The mechanism of business rescue provides a company with breathing space to restructure its affairs under the management of a business rescue practitioner, and for a business rescue plan to be prepared to take the business forward. Business rescue should be seen as an opportunity to restructure and organise the company’s affairs, rather than be seen as the failure of the company.
Our Business Rescue, Restructuring and Insolvency team at CDH has specialist knowledge, skill and experience in all aspects of the business rescue process. We also represent all role players in the business rescue process, including business rescue practitioners, creditors, employees, shareholders and directors.
Since business rescue will be at the forefront of fighting the aftermath of the COVID-19 pandemic and since we anticipate for many companies to consider going into business rescue in the coming weeks and months, we will deal with the business rescue process (and related aspects) over two editions of our newsletter, so as to ensure that you are equipped with all the most important information on business rescue (no matter which role player you are in the process).
In this edition we deal with the definition and objectives of business rescue, the modes of commencement and requirements for placing a company under business rescue and the legal consequences of business rescue proceedings.
Definition of “Business Rescue”
“Business Rescue” is defined in section 128(1)(b) of the Companies Act 71 of 2008 (Companies Act) as “proceedings to facilitate the rehabilitation of a company that is financially distressed”.
The proceedings are aimed at aiding a company which is in financial distress, by allowing it to reorganise and restructure its affairs, assets, equity, debts, property and liabilities.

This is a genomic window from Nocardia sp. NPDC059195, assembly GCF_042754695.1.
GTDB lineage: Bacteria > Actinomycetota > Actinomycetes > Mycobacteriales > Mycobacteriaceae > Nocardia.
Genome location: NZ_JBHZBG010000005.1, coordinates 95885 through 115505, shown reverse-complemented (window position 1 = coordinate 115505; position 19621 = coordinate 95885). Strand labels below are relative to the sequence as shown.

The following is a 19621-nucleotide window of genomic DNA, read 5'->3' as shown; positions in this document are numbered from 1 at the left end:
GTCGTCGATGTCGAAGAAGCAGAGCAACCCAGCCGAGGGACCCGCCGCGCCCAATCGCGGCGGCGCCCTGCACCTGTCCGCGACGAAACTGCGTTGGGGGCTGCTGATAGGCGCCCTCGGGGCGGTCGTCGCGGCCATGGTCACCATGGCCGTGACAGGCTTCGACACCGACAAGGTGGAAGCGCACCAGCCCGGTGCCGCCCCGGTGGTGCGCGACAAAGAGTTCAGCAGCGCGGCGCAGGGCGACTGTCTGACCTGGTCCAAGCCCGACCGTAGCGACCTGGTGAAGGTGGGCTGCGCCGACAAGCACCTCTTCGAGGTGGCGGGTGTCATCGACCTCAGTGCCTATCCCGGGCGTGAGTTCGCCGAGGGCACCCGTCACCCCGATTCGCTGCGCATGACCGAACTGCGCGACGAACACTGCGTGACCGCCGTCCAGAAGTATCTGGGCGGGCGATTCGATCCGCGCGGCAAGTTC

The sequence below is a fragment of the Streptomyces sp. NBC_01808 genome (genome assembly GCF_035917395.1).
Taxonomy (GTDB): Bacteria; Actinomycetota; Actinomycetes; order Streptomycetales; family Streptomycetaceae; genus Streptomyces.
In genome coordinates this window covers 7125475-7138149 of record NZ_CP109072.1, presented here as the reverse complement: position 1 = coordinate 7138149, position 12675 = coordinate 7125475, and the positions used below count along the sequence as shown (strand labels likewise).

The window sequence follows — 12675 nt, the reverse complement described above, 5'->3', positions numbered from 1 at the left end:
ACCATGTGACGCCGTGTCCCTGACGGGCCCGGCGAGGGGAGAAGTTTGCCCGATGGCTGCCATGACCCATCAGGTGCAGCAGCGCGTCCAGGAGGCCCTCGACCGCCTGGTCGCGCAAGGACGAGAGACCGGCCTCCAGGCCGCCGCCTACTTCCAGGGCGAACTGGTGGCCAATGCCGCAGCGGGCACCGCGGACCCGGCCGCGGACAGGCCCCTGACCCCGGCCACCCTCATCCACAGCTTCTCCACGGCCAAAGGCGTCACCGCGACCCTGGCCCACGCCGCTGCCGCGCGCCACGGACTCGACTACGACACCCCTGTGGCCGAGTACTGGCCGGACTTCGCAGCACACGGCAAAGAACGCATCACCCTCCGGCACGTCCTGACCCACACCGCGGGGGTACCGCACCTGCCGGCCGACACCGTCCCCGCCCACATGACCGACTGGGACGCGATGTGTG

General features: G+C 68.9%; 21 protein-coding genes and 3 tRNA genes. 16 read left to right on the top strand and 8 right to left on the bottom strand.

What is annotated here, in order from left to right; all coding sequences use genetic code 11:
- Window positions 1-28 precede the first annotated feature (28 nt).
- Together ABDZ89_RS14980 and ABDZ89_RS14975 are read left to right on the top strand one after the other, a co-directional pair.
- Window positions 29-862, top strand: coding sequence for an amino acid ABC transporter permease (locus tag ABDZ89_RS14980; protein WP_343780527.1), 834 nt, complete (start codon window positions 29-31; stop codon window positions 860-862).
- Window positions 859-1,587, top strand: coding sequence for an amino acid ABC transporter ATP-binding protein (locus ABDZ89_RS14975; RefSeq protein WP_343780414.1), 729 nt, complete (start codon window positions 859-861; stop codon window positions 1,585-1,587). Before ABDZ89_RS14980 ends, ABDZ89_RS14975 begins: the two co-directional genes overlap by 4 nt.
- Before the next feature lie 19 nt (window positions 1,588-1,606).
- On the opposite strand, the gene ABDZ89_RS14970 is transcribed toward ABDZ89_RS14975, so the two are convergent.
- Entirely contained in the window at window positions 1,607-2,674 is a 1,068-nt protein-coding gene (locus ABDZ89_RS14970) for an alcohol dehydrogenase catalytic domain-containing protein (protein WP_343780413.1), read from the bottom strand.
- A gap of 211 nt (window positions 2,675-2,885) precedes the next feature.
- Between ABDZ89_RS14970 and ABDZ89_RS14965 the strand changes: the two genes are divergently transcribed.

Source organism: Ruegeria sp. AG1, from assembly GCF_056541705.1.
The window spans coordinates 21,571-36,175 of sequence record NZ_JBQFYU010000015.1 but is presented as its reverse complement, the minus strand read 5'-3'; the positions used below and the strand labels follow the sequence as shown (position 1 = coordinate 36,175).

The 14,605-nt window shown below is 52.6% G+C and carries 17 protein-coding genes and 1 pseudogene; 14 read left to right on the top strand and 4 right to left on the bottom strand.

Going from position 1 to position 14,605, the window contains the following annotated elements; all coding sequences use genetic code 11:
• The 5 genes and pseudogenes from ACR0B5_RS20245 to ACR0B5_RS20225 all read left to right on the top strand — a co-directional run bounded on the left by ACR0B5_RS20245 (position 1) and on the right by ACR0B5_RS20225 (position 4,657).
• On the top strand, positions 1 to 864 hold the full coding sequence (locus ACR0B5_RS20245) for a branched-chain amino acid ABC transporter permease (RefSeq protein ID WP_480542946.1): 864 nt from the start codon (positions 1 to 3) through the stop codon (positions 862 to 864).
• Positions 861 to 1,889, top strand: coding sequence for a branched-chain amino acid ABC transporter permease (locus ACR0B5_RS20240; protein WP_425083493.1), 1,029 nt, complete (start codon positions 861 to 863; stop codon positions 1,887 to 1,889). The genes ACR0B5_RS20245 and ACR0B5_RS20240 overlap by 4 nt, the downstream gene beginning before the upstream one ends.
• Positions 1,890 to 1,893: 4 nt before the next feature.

In order to aid the rescue of a financially distressed company, Chapter 6 of the Companies Act affords the company under business rescue with various procedural and substantive protections and advantages during the business rescue procedure, which will be dealt with in detail hereunder.
Objectives of business rescue
In terms of section 128(1)(b)(iii) of the Companies Act, business rescue has one of the following two objectives:
- to restructure the affairs of the company in an attempt to ensure that the company continues in existence on a solvent basis; or
- if it is not possible for the company to so continue in existence, that the business rescue results in a better return for the company’s creditors and shareholders than would ordinarily result from the immediate liquidation of the company.
Tools to achieve the business rescue objectives
Chapter 6 of the Companies Act provides the following tools to achieve the abovementioned objectives:
- the temporary supervision of the company, and the management of its affairs, business and property, by a business rescue practitioner (BRP);
- a temporary moratorium on the rights of claimants against the company or in respect of property belonging to the company or lawfully in the possession of the company; and
- the development and implementation, if approved, of a business rescue plan to rescue the company by restructuring its affairs.
Modes of commencing business rescue proceedings
There are two ways in which a company can be placed under business rescue, namely:
- Voluntary business rescue proceedings – when the board of directors of a company passes a resolution to place the company under business rescue. This process is regulated by section 129 of the Companies Act; and